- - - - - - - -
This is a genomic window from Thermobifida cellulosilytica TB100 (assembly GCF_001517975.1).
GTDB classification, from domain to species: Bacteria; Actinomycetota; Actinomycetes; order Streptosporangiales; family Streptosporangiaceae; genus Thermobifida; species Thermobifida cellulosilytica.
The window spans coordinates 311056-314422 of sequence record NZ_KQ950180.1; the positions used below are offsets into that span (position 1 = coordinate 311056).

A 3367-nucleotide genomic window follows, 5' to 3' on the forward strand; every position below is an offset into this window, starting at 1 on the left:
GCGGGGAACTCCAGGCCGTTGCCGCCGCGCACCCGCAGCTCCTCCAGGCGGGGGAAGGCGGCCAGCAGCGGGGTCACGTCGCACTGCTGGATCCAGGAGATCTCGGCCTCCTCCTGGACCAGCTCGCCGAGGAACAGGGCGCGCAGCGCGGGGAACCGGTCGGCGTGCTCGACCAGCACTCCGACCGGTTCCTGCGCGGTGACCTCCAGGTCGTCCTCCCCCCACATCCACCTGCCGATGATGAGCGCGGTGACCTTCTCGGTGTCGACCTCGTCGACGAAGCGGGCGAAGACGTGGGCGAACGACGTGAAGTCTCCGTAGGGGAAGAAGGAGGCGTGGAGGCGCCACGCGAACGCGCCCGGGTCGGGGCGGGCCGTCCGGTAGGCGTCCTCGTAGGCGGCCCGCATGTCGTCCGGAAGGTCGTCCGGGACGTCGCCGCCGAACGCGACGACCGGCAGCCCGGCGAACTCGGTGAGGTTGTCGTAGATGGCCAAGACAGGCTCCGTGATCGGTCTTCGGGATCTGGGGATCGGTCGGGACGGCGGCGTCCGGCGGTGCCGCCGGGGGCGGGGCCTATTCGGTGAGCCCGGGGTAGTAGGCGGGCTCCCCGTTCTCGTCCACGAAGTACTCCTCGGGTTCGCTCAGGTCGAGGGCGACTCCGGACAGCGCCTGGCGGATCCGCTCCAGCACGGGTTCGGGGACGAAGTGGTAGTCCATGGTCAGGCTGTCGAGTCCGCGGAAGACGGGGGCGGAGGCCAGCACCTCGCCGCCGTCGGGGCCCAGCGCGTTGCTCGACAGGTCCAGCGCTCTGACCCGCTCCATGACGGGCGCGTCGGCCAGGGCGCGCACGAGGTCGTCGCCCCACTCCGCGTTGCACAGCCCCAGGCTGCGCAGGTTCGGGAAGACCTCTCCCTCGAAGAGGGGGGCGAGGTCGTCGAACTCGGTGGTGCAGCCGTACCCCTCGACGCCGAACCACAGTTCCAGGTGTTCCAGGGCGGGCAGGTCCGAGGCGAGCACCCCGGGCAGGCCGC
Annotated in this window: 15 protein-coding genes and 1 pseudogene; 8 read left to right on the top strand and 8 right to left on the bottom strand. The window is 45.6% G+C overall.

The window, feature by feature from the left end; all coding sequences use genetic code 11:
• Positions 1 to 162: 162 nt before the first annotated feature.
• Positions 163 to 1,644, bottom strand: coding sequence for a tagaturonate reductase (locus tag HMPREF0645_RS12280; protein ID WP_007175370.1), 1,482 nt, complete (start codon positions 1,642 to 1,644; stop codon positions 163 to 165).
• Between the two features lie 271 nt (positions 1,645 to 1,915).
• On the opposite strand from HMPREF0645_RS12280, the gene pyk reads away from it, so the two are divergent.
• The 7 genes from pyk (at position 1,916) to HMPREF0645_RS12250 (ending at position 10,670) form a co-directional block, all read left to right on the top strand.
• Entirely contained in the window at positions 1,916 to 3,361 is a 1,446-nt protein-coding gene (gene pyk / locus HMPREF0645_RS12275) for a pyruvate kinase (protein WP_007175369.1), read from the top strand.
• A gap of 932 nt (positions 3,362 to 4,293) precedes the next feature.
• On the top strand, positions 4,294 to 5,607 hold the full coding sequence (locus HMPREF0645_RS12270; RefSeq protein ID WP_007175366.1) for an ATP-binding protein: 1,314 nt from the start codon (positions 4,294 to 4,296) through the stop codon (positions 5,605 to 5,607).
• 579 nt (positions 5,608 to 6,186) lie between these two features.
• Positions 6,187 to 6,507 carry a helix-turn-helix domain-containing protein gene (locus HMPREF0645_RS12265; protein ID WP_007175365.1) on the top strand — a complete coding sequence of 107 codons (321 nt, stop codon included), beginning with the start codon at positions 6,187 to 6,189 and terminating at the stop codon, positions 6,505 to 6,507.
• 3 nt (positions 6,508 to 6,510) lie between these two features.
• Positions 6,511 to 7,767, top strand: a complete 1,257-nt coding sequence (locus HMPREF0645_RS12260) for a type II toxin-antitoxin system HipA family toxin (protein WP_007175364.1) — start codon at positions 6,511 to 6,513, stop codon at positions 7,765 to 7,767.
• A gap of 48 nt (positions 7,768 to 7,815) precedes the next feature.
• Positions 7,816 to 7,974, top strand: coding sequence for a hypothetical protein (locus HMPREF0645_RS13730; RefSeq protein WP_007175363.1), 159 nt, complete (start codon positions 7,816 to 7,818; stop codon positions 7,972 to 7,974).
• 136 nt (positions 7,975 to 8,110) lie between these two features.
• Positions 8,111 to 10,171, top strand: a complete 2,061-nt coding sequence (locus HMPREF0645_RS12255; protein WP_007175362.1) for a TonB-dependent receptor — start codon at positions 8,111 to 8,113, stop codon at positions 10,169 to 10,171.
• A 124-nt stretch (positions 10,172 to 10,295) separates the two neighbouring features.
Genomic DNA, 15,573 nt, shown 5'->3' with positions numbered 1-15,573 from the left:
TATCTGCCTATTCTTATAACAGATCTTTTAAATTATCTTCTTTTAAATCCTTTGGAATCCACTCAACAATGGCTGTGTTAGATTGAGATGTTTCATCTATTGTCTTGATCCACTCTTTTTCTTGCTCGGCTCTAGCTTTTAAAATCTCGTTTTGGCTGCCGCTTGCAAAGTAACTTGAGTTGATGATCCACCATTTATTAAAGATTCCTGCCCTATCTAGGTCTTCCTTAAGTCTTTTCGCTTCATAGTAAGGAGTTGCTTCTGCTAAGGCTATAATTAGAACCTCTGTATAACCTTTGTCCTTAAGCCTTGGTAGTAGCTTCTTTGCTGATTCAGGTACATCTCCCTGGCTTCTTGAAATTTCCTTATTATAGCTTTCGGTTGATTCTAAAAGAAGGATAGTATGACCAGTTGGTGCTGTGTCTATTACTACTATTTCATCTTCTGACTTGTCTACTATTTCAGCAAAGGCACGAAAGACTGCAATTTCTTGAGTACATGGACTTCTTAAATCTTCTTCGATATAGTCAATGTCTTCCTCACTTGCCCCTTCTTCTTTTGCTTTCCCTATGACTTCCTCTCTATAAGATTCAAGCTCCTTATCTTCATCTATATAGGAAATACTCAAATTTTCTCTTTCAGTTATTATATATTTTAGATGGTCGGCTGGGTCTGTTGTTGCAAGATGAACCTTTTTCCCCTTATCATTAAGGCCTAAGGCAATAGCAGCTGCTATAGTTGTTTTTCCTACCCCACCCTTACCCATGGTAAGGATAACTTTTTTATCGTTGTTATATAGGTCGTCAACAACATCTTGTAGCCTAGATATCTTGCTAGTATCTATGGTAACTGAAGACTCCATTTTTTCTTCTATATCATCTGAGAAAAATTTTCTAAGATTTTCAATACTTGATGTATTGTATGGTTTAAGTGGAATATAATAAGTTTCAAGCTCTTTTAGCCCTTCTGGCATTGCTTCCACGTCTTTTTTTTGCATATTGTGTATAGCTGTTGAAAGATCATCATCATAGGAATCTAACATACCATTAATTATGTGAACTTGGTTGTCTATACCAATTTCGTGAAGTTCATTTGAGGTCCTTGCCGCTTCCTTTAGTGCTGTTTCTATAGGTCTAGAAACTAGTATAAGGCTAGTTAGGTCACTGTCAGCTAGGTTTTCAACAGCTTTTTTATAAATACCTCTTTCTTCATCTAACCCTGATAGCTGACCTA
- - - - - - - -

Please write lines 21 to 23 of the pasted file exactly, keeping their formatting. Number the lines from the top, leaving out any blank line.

• Positions 7,816 to 7,974, top strand: coding sequence for a hypothetical protein (locus HMPREF0645_RS13730; RefSeq protein WP_007175363.1), 159 nt, complete (start codon positions 7,816 to 7,818; stop codon positions 7,972 to 7,974).
• 136 nt (positions 7,975 to 8,110) lie between these two features.
• Positions 8,111 to 10,171, top strand: a complete 2,061-nt coding sequence (locus HMPREF0645_RS12255; protein WP_007175362.1) for a TonB-dependent receptor — start codon at positions 8,111 to 8,113, stop codon at positions 10,169 to 10,171.